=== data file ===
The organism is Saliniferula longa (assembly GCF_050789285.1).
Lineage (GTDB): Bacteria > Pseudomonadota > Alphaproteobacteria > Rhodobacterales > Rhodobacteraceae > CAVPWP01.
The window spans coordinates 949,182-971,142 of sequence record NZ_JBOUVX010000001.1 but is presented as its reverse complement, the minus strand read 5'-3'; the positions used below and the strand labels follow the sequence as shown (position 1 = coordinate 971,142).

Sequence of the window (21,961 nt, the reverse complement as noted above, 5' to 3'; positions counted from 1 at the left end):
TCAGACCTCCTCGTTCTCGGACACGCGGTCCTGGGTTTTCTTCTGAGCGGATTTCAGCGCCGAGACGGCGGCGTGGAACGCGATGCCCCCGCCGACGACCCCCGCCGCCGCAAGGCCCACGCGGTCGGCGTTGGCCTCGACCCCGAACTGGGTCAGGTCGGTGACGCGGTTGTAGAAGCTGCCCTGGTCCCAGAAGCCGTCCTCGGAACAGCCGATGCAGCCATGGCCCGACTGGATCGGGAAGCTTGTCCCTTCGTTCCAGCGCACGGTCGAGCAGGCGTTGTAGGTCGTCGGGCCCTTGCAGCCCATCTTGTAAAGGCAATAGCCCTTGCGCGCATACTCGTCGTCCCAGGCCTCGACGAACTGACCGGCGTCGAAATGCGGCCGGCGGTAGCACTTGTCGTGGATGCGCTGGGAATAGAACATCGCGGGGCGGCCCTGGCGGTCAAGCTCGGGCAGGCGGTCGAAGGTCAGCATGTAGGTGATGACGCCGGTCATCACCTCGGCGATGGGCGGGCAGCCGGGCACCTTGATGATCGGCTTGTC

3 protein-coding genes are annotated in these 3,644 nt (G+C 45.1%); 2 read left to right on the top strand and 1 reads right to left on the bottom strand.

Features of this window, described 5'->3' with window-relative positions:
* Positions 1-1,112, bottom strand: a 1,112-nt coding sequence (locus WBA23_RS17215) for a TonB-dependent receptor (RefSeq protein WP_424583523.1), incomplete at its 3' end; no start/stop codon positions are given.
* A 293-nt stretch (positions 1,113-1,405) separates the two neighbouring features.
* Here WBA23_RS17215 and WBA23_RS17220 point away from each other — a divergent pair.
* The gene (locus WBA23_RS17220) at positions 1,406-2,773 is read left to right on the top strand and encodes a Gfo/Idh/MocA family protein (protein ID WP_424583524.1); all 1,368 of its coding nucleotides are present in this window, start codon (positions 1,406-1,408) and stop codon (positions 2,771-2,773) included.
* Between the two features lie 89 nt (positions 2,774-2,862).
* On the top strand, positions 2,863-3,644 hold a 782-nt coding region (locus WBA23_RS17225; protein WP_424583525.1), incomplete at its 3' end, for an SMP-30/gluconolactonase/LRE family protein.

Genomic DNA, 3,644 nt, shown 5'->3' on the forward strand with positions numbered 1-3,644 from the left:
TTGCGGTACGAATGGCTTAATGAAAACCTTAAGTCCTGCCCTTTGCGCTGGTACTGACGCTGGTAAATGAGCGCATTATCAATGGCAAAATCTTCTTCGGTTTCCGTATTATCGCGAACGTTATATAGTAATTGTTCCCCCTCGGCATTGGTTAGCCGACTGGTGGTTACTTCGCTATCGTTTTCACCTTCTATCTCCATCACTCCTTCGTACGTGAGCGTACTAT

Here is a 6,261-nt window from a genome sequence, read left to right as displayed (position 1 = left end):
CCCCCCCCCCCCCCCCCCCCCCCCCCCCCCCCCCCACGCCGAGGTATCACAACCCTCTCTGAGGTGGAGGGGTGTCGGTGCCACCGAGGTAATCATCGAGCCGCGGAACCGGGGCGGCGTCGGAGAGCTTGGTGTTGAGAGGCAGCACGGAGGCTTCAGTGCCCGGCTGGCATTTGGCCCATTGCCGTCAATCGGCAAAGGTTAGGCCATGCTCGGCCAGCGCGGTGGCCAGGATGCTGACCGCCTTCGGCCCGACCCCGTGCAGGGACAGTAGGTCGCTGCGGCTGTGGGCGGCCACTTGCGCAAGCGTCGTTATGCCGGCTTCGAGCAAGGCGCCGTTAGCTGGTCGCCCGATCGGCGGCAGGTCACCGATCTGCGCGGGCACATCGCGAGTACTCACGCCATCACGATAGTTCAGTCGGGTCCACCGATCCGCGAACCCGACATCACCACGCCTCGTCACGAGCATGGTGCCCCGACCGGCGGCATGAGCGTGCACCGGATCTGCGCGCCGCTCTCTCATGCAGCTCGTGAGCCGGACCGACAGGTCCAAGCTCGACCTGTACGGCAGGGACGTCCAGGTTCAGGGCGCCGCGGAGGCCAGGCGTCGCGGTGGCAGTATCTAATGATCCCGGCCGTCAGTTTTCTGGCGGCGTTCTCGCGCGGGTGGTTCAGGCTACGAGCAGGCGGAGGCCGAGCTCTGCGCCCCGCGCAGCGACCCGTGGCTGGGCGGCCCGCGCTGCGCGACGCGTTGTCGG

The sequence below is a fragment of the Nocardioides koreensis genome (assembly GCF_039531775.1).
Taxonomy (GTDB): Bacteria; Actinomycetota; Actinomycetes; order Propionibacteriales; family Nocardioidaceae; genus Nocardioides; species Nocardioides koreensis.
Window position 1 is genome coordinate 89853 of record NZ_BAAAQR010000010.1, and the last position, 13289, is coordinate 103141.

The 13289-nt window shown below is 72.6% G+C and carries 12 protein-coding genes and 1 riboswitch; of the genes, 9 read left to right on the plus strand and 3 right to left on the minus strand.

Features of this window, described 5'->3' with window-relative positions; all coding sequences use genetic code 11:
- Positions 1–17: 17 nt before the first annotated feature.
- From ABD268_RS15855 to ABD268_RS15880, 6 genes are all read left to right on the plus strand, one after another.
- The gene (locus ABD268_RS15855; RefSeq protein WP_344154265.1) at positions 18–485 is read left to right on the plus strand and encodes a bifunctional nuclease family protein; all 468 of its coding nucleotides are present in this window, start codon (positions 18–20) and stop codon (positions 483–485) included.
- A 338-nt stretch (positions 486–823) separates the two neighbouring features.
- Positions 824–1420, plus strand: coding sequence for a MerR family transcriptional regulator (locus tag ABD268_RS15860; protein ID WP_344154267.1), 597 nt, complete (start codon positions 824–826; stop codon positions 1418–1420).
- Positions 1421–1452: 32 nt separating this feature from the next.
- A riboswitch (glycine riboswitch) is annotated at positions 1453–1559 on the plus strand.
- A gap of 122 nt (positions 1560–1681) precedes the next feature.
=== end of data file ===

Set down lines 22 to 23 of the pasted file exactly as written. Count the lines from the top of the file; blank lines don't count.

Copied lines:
Features of this window, described 5'->3' with window-relative positions; all coding sequences use genetic code 11:
- Positions 1–17: 17 nt before the first annotated feature.